Where can I rent skates?
Ralph Walker Skating Rink
http://www.cityofnewhaven.com/Parks/ParksInformation/walker.asp
Ingall's Rink (no skate rentals available)
http://www.yalebulldogs.com/information/facilities/ingalls_rink/index
Downhill (Alpine) Skiing
and enjoying!
Ski Sundown:
www.skisundown.com
Mohawk Mountain:
www.mohawkmtn.com
Mt. Southington:
www.mountsouthington.com
Woodbury Ski Area:
www.woodburyskiarea.com

www.skivermont.com
www.skinh.com
www.skimaine.com
VT
NH
ME
Cross-Country (Nordic) Skiing and Snowshoeing
Winding Trails Recreation Association:
www.windingtrails.org
Northwest Park:

www.northwestpark.org
Woodbury Ski Area:
www.woodburyskiarea.com
Connecticut State Parks:
www.ct.gov/dep
The White Memorial Conservation Center:
www.whitememorialcc.org

Indoor Activities
Payne Whitney Gym
Yale’s winter sports teams:
www.yalebulldogs.com
Museums
Yale Center for British Art:
ycba.yale.edu
Yale University Art Gallery:
artgallery.yale.edu
Peabody Museum:
www.peabody.yale.edu
Watch a Movie

New Haven Public Library (free DVD loans):
www.cityofnewhaven.com/library
Netflix (rental DVDs delivered to your door or online streaming):
www.netflix.com
Criterion Cinemas on Temple Street:
http://www.bowtiecinemas.com/location-by-state/connecticut/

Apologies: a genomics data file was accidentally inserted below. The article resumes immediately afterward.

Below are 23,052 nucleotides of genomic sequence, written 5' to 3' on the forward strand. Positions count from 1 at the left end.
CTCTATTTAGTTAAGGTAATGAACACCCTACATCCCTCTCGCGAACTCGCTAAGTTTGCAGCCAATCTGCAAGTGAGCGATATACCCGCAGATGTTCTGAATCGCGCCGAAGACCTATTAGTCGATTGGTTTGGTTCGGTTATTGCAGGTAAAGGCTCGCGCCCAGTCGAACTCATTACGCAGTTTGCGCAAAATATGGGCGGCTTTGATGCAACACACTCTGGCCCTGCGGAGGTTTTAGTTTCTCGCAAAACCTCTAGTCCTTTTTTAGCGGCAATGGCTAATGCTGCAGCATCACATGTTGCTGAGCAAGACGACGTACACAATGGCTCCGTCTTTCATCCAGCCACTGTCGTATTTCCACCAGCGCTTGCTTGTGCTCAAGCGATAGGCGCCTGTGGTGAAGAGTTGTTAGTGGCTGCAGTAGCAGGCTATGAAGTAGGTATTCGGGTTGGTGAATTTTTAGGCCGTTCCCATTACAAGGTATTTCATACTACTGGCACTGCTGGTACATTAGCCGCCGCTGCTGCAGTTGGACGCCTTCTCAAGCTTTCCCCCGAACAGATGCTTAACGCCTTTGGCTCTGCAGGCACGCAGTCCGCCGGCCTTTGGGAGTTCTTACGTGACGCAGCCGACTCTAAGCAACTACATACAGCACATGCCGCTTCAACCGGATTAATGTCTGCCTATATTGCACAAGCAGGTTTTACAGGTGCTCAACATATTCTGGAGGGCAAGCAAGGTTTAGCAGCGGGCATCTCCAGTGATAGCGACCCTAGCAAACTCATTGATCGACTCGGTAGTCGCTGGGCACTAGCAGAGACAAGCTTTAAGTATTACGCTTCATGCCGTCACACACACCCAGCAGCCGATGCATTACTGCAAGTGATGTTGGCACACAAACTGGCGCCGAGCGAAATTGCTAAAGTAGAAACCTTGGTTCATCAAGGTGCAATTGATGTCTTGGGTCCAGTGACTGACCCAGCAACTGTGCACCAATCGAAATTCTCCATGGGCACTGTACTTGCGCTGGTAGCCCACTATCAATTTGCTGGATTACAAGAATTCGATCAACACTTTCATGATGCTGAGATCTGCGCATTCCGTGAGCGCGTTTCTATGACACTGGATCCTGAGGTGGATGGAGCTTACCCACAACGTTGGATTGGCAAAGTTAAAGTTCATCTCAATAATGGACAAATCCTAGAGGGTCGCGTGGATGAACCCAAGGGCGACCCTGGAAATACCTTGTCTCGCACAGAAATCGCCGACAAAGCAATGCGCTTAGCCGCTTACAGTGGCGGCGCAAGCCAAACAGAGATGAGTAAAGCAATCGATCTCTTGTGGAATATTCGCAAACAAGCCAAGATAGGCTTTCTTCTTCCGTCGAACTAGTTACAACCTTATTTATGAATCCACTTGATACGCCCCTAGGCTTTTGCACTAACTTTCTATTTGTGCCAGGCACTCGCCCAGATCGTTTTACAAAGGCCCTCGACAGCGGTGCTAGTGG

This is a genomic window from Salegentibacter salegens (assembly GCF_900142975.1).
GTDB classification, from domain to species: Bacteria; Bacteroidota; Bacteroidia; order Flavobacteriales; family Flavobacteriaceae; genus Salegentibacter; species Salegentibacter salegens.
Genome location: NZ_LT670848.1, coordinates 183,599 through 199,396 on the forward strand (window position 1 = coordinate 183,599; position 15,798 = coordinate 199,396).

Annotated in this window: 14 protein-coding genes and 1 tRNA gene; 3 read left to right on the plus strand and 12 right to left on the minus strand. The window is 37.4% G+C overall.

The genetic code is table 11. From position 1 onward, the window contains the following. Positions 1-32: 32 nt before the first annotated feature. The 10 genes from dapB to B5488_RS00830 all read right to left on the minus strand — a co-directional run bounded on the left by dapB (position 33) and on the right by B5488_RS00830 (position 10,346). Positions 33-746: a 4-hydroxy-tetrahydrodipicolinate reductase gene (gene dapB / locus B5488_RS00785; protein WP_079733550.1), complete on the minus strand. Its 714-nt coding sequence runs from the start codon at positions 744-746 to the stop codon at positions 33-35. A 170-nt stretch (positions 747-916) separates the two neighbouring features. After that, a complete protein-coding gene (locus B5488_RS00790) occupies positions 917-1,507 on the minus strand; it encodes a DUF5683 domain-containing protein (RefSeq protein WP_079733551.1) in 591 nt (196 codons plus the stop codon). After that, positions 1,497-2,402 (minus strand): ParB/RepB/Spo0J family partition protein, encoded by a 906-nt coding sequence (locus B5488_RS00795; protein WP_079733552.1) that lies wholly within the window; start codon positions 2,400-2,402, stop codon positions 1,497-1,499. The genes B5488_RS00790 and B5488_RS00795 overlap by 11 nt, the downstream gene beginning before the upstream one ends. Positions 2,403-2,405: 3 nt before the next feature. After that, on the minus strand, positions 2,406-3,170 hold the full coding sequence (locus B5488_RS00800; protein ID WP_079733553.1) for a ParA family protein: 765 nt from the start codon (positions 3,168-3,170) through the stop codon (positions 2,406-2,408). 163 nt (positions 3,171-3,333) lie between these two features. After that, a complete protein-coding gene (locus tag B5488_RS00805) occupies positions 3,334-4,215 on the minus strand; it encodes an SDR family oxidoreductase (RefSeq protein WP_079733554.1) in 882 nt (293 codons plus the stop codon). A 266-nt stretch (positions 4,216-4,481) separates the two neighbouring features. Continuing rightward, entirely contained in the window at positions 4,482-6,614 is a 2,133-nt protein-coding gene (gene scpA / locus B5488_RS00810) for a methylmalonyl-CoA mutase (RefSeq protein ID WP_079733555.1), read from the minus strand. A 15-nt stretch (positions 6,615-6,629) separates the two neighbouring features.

The McDougal G&P Winter Ball @ The Omni Hotel

And don't forget... Keep your car windows closed!

OUTER CLOTHING
WARM SOCKS (natural fibers like wool or cotton are good choices)
GLOVES/MITTENS (look for cashmere or Thinsulate lining)
SCARF
WARM HAT and/or EAR MUFFS
WARM WATERPROOF JACKET/COAT (down and Thinsulate are two of the warmest linings)
WARM WATERPROOF BOOTS (look for good grip soles)
 
INNER CLOTHING
TURTLENECKS or LONG-SLEEVE SHIRTS
SWEATERS
FLEECE SHIRTS
FLEECE LINED PLANTS
FLEECE / FLANNEL PAJAMAS
THERMAL/LONG UNDERWEAR/TIGHTS (silk thermal wear is less bulky than cotton)
NOTE: long underwear or “long johns” are unisex, but tights are for women
 
ESSENTIAL ITEMS
CHAPSTICK/LIP BALM (voted #1 essential item)
HAND/BODY LOTION (try Curel, Eucerin or Nivea brands; look for Shea Butter as an ingredient)
FLANNEL BED SHEETS

Winter Essentials
Surviving a New England Winter:
Cold and Flu Care
Haley McCarthy, Health Educator
Student Wellness First Floor, 55 Lock Street
http://yalehealth.yale.edu/studentwellness
Put these numbers in your phone & call first!
Student Health 203-432-0312
Acute Care 203-432-0123
The Common Cold